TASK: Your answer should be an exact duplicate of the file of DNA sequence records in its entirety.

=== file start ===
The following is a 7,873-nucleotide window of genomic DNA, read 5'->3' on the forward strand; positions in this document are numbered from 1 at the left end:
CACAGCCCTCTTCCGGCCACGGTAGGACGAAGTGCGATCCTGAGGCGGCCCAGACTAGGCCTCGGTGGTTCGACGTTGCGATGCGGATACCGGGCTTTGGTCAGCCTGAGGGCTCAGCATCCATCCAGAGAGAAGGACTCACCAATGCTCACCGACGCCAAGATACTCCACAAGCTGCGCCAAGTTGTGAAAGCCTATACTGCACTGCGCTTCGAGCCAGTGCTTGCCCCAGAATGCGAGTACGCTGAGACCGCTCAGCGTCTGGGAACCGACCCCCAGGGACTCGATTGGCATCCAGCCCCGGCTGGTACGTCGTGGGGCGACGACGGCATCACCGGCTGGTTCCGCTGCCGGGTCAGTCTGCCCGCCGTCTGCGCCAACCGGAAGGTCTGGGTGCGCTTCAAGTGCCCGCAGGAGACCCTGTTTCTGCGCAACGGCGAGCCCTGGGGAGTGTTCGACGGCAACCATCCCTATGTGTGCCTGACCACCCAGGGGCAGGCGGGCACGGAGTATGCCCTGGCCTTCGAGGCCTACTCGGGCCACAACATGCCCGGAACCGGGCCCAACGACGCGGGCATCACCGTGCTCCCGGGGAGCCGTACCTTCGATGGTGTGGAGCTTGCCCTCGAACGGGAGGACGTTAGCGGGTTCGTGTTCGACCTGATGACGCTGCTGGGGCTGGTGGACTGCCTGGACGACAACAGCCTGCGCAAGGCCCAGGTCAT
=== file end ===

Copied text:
The following is a 7,873-nucleotide window of genomic DNA, read 5'->3' on the forward strand; positions in this document are numbered from 1 at the left end:
CACAGCCCTCTTCCGGCCACGGTAGGACGAAGTGCGATCCTGAGGCGGCCCAGACTAGGCCTCGGTGGTTCGACGTTGCGATGCGGATACCGGGCTTTGGTCAGCCTGAGGGCTCAGCATCCATCCAGAGAGAAGGACTCACCAATGCTCACCGACGCCAAGATACTCCACAAGCTGCGCCAAGTTGTGAAAGCCTATACTGCACTGCGCTTCGAGCCAGTGCTTGCCCCAGAATGCGAGTACGCTGAGACCGCTCAGCGTCTGGGAACCGACCCCCAGGGACTCGATTGGCATCCAGCCCCGGCTGGTACGTCGTGGGGCGACGACGGCATCACCGGCTGGTTCCGCTGCCGGGTCAGTCTGCCCGCCGTCTGCGCCAACCGGAAGGTCTGGGTGCGCTTCAAGTGCCCGCAGGAGACCCTGTTTCTGCGCAACGGCGAGCCCTGGGGAGTGTTCGACGGCAACCATCCCTATGTGTGCCTGACCACCCAGGGGCAGGCGGGCACGGAGTATGCCCTGGCCTTCGAGGCCTACTCGGGCCACAACATGCCCGGAACCGGGCCCAACGACGCGGGCATCACCGTGCTCCCGGGGAGCCGTACCTTCGATGGTGTGGAGCTTGCCCTCGAACGGGAGGACGTTAGCGGGTTCGTGTTCGACCTGATGACGCTGCTGGGGCTGGTGGACTGCCTGGACGACAACAGCCTGCGCAAGGCCCAGGTCAT